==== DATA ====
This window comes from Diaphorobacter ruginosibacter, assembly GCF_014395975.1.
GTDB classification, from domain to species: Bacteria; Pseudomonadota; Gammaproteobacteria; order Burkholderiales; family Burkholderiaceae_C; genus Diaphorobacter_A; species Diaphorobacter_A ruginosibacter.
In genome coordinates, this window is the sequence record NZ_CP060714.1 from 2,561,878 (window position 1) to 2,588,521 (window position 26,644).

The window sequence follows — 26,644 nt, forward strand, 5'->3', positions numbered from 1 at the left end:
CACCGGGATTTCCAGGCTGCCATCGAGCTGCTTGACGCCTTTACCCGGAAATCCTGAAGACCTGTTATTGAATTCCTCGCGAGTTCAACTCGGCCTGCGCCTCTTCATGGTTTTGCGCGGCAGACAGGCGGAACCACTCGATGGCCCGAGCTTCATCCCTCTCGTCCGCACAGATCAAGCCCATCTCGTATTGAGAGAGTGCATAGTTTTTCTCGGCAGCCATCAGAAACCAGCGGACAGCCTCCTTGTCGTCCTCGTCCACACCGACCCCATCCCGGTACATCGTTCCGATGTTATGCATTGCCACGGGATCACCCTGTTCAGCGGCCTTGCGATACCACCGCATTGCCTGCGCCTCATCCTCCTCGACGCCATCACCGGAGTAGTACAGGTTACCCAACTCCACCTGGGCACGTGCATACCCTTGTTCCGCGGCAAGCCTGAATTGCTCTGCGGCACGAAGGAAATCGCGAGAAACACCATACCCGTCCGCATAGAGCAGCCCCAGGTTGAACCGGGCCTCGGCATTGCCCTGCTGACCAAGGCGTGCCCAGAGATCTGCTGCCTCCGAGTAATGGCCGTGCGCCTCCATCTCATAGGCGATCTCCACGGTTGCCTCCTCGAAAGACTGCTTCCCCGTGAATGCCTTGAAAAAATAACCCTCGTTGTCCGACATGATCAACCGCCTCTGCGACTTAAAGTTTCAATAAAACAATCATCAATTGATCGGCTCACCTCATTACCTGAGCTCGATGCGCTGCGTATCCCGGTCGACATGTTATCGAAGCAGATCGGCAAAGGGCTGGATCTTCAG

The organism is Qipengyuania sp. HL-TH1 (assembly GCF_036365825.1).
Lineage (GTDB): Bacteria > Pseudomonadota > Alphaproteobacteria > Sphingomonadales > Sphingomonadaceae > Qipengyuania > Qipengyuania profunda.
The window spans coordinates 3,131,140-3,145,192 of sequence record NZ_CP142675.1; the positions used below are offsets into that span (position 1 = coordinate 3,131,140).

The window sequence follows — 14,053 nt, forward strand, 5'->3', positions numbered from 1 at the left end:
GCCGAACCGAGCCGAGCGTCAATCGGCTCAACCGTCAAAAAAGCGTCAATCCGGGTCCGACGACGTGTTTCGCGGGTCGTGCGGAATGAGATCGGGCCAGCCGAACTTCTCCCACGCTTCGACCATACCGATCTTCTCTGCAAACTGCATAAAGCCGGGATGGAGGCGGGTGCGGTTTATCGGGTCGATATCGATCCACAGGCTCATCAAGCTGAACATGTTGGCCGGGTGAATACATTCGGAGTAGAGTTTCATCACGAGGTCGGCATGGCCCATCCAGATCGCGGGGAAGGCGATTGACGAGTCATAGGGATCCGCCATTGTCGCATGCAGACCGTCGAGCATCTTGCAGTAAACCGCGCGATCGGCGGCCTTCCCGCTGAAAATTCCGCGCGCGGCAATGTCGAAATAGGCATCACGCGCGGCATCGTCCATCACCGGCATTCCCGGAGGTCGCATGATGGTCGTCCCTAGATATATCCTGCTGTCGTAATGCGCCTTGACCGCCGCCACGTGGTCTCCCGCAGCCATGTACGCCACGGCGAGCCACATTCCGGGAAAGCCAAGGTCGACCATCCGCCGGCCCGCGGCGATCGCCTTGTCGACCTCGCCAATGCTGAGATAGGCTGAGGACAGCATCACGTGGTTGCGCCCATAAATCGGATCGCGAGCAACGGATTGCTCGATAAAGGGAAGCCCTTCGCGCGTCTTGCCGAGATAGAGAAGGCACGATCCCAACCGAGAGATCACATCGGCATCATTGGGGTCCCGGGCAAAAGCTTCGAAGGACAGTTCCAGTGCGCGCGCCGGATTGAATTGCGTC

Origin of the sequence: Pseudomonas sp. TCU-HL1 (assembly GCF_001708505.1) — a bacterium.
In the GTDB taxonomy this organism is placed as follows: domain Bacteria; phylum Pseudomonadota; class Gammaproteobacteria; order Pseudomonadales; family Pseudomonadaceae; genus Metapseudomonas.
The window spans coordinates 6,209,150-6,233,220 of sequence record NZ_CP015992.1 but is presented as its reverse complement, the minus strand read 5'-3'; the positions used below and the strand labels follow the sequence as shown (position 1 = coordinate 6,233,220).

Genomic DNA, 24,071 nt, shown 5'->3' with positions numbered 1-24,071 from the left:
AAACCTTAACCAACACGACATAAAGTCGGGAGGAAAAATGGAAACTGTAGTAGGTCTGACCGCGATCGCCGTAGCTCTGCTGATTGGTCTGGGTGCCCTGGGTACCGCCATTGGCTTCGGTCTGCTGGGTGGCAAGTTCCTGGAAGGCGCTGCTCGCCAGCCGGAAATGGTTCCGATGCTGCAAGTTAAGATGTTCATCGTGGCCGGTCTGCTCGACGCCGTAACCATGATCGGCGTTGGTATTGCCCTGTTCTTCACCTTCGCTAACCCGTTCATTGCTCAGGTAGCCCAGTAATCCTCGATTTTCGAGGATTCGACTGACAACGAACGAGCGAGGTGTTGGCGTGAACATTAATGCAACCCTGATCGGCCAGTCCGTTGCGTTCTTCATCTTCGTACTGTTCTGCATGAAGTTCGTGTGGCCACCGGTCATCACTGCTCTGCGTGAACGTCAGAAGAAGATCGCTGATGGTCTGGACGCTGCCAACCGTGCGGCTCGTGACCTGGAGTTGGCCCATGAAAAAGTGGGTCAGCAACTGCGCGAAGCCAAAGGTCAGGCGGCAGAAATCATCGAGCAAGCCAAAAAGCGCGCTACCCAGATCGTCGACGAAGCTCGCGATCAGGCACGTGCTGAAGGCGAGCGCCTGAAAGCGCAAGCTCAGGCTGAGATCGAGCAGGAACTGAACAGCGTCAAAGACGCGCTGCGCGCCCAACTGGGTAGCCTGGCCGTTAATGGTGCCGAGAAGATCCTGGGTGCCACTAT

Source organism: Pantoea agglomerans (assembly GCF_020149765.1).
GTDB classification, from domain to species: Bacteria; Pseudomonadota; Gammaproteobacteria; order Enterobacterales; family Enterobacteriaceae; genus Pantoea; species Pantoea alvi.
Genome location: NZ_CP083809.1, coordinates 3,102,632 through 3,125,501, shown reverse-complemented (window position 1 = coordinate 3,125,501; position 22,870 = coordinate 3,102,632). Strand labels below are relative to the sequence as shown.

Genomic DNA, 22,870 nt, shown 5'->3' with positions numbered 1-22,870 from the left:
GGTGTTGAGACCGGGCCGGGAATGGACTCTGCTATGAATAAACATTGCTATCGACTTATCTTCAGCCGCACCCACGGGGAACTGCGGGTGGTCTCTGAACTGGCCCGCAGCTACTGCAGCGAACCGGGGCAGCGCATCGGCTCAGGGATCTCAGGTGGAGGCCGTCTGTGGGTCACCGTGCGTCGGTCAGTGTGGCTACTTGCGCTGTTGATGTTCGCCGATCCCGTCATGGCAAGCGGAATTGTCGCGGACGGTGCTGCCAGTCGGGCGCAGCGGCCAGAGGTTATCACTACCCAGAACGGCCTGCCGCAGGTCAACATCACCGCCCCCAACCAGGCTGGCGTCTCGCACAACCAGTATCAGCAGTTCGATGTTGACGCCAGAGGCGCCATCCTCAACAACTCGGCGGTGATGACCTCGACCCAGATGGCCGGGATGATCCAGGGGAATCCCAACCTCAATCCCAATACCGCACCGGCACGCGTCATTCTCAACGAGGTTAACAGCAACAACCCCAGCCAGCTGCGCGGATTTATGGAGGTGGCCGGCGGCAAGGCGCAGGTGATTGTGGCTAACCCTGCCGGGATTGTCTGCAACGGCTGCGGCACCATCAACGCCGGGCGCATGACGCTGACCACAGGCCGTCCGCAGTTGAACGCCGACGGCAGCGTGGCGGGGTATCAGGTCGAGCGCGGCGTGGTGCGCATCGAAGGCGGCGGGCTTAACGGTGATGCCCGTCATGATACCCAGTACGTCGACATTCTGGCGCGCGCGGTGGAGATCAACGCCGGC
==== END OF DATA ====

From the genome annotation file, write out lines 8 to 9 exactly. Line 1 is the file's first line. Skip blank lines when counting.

The window spans coordinates 3,131,140-3,145,192 of sequence record NZ_CP142675.1; the positions used below are offsets into that span (position 1 = coordinate 3,131,140).

The window sequence follows — 14,053 nt, forward strand, 5'->3', positions numbered from 1 at the left end: